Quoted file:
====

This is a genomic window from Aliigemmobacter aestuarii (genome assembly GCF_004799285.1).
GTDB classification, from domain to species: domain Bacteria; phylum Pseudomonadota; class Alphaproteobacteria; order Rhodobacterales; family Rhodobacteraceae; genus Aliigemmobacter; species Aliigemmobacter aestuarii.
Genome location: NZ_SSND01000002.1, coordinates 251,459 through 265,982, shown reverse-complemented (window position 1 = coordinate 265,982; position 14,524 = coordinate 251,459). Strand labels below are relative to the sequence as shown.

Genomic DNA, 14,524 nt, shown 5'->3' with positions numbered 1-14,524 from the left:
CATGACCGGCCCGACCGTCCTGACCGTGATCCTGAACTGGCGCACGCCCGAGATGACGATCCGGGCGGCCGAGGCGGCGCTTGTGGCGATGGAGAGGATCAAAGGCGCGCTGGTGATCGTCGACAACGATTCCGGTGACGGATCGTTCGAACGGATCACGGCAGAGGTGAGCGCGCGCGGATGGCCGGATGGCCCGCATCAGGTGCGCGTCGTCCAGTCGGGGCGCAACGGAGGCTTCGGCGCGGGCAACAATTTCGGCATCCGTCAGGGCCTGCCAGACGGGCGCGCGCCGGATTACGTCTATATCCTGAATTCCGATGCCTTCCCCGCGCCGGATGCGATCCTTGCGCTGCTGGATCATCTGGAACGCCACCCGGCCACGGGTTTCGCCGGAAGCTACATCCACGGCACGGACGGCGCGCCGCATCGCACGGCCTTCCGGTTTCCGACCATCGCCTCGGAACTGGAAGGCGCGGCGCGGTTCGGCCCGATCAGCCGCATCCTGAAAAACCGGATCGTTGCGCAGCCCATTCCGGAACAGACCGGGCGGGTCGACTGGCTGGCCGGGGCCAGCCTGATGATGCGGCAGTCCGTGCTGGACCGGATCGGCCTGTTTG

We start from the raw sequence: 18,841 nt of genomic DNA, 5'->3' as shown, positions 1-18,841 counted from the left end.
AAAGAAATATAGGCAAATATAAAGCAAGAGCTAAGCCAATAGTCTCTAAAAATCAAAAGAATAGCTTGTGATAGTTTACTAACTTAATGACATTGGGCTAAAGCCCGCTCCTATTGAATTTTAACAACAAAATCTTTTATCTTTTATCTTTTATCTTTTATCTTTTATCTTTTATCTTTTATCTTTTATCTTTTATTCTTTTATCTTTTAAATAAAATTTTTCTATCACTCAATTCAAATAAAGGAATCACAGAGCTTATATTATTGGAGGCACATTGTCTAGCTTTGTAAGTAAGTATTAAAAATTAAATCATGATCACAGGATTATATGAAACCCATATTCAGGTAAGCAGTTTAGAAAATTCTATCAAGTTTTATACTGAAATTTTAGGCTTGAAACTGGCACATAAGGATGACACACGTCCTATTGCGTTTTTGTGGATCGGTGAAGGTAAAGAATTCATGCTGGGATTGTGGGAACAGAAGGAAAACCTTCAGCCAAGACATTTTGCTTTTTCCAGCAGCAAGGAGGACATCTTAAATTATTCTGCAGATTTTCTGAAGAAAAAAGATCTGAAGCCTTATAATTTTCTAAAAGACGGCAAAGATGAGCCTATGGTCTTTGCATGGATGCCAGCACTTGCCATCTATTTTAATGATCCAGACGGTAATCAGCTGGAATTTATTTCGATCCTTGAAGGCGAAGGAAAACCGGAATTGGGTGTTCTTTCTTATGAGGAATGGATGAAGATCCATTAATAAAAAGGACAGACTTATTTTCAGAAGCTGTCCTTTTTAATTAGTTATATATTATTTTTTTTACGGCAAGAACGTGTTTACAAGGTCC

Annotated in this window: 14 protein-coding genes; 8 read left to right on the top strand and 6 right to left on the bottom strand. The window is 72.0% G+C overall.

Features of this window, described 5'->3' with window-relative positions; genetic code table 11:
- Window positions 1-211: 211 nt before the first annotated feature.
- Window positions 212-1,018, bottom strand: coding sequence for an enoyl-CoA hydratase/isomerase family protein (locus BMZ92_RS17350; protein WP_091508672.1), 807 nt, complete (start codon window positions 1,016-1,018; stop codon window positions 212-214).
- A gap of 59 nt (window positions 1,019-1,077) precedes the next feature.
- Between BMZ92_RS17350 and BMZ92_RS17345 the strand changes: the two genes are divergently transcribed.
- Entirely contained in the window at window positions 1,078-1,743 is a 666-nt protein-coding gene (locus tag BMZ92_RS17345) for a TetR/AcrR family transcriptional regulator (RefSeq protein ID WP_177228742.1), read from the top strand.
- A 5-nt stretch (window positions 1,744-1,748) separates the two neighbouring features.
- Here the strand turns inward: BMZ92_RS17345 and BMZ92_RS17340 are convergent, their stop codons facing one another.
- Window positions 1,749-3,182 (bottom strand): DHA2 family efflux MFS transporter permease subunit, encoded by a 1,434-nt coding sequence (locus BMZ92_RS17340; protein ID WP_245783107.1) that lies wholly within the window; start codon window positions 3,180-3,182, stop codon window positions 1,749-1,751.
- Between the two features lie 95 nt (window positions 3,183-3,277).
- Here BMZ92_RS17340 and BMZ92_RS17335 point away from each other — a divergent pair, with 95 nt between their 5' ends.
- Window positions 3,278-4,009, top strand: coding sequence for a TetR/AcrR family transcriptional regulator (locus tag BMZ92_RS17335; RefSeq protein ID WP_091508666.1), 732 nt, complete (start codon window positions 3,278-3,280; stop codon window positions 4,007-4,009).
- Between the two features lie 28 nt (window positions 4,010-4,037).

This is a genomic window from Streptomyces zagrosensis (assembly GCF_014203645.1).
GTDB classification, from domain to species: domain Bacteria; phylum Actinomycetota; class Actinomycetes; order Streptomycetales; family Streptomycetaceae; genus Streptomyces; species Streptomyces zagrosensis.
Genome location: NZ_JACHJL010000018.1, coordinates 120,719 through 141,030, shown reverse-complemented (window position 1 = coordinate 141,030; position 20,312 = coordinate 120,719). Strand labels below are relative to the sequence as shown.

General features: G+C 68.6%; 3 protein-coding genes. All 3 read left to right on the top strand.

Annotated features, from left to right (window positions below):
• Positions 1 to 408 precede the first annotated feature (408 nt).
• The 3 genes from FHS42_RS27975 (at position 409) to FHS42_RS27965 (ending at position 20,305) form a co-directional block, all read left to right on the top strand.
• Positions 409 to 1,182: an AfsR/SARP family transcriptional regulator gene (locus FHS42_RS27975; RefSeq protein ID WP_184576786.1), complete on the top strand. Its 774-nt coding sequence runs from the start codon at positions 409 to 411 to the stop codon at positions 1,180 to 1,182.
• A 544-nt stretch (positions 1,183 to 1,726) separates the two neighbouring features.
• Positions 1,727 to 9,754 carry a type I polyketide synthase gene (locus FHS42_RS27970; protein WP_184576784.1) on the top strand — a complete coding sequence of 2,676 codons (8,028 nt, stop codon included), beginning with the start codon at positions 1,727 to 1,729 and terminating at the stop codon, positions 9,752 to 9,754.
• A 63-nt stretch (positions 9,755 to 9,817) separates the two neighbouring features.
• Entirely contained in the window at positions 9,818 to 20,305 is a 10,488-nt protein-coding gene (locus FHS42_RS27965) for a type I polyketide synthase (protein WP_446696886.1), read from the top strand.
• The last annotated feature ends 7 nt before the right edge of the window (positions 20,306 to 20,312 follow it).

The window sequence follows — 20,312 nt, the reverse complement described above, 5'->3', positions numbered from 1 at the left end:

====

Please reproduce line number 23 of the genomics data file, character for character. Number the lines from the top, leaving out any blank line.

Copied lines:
GTDB classification, from domain to species: domain Bacteria; phylum Actinomycetota; class Actinomycetes; order Streptomycetales; family Streptomycetaceae; genus Streptomyces; species Streptomyces zagrosensis.